Stanford professor blasts woke tattle-tale software which lets students anonymously report one another for discrimination, including boy spotted reading Mein Kampf: Creators live in $900k mansion and own VINEYARD

A group of Stanford professors are fighting back against a woke tattle-tale tool that lets students anonymously report each other for discrimination.

More than 75 professors argue in a petition to school administrators that the online tool threatens free speech on campus, with one telling the Wall Street Journal it reminded him of systems in place in the Soviet Union and China

The Maxient reporting system, employed at 1,300 institutions around the country, has already been challenged by free speech advocates in Florida, Texas, Michigan and Oklahoma.

It has apparently made Aaron Hark, 42, a millionaire, owning a $900,000 dollar home in Charlottesville, Virginia, with his family’s own vineyard. 

Hark set up the firm with wife Celeste, 41, with the pair now enjoying the fruits of their woke online hall monitor software in more ways than one. 

Back at Stanford, school administrators say the system is necessary to ensure a respectful campus, despite criticism that it is creepy and Orwellian.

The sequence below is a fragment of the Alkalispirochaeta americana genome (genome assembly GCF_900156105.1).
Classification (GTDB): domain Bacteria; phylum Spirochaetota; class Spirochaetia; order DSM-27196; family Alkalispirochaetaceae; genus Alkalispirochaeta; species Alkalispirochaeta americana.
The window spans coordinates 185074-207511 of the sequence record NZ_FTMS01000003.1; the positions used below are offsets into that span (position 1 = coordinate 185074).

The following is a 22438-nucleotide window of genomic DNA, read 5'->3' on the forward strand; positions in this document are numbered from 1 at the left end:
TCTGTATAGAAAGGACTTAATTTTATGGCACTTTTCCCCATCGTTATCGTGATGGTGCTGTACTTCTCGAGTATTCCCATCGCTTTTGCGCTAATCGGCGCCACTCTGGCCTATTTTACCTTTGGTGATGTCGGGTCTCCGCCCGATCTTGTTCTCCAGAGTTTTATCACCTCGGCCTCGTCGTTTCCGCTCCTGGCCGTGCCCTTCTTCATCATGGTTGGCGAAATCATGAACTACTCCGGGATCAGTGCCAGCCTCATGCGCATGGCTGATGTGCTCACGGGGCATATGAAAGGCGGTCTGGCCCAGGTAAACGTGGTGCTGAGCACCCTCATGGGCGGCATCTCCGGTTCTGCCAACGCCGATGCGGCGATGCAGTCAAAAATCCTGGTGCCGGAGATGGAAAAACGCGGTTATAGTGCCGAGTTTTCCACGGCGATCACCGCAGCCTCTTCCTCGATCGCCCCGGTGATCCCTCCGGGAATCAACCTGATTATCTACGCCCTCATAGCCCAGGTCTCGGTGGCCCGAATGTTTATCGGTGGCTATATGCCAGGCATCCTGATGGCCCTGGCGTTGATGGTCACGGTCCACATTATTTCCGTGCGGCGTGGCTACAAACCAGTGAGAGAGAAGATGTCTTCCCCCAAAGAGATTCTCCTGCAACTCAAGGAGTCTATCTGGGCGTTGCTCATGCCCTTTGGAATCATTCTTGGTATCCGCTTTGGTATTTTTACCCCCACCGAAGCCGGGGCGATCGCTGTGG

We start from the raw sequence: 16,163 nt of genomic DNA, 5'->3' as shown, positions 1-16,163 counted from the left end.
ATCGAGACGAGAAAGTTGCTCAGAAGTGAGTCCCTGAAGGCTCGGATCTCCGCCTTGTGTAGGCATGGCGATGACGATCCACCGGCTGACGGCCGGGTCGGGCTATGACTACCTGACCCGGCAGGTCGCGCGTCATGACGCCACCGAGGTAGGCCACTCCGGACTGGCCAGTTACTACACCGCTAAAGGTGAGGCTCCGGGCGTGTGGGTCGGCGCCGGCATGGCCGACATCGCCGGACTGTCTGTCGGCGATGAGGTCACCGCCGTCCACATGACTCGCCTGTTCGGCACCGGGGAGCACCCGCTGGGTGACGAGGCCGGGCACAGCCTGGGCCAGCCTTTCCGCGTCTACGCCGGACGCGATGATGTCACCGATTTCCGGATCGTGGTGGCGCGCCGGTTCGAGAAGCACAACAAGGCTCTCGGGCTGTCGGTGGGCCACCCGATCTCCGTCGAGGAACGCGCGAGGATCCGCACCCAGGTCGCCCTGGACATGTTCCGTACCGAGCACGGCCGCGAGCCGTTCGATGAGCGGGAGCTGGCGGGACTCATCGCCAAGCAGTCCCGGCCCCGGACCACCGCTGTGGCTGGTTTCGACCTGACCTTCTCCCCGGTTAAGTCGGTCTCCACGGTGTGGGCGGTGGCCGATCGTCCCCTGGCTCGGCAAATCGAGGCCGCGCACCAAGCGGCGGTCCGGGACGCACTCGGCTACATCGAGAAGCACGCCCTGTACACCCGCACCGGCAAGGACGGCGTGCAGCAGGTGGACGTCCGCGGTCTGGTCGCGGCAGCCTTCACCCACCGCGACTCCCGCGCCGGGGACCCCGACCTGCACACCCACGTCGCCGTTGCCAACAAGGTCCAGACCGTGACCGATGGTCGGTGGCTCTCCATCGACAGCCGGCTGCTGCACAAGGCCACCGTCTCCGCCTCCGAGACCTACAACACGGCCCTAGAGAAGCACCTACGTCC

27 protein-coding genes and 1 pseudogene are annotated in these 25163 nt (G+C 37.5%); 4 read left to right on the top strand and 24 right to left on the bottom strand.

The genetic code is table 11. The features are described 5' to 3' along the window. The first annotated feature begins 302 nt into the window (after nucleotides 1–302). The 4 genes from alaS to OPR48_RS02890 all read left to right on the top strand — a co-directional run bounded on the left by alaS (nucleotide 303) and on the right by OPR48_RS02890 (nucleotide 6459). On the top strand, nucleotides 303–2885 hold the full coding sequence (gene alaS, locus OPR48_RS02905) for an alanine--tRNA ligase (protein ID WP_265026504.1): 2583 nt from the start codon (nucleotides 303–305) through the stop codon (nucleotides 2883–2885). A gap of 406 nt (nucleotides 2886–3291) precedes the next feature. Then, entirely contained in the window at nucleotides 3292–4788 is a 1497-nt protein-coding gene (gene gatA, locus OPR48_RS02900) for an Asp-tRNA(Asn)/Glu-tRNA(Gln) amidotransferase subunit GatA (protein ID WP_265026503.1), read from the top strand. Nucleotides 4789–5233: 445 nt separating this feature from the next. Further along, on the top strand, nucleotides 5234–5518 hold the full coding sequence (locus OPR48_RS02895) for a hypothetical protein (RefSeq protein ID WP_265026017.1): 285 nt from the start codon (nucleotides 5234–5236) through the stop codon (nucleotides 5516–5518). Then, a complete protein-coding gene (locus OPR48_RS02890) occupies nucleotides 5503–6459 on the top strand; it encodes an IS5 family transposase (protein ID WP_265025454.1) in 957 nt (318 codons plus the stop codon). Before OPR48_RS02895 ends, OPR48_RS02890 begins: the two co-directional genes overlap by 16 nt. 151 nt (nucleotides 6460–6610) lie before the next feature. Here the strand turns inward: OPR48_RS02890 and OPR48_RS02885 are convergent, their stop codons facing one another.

The school has been using the third-party system since 2021, when it became widely used at universities across the country for students to report their colleagues who were not wearing masks. 

But university professors said they did not know of the system, run by third-party contractor Maxient, until the school newspaper reported on an incident in which a student was reported for reading Mein Kampf.

‘I was stunned,’ Russell Berman, a professor of comparative literature who created the petition, told the Journal. ‘It reminds me of McCarthyism.’

According to the company’s website, Maxient is the ‘software of choice for managing behavior records at colleges and universities across North America.

‘Our centralized reporting and record-keeping helps institutions connect the dots and prevent students from falling through the cracks,’ it says, noting: ‘Maxient serves as an integral component of many schools overall early alert efforts, helping to identify students in distress and coordinate the efforts of various departments to provide follow-up.’ 

Maxient was founded in 2003 and is now being used at more than 1,300 institutions across the United States.

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Author: HP McLovincraft

Seeker of rabbit holes. Pessimist. Libertine. Contrarian. Your huckleberry. Possibly true tales of sanity-blasting horror also known as abject reality. Prepare yourself. Veteran of a thousand psychic wars. I have seen the fnords. Deplatformed on Tumblr and Twitter.

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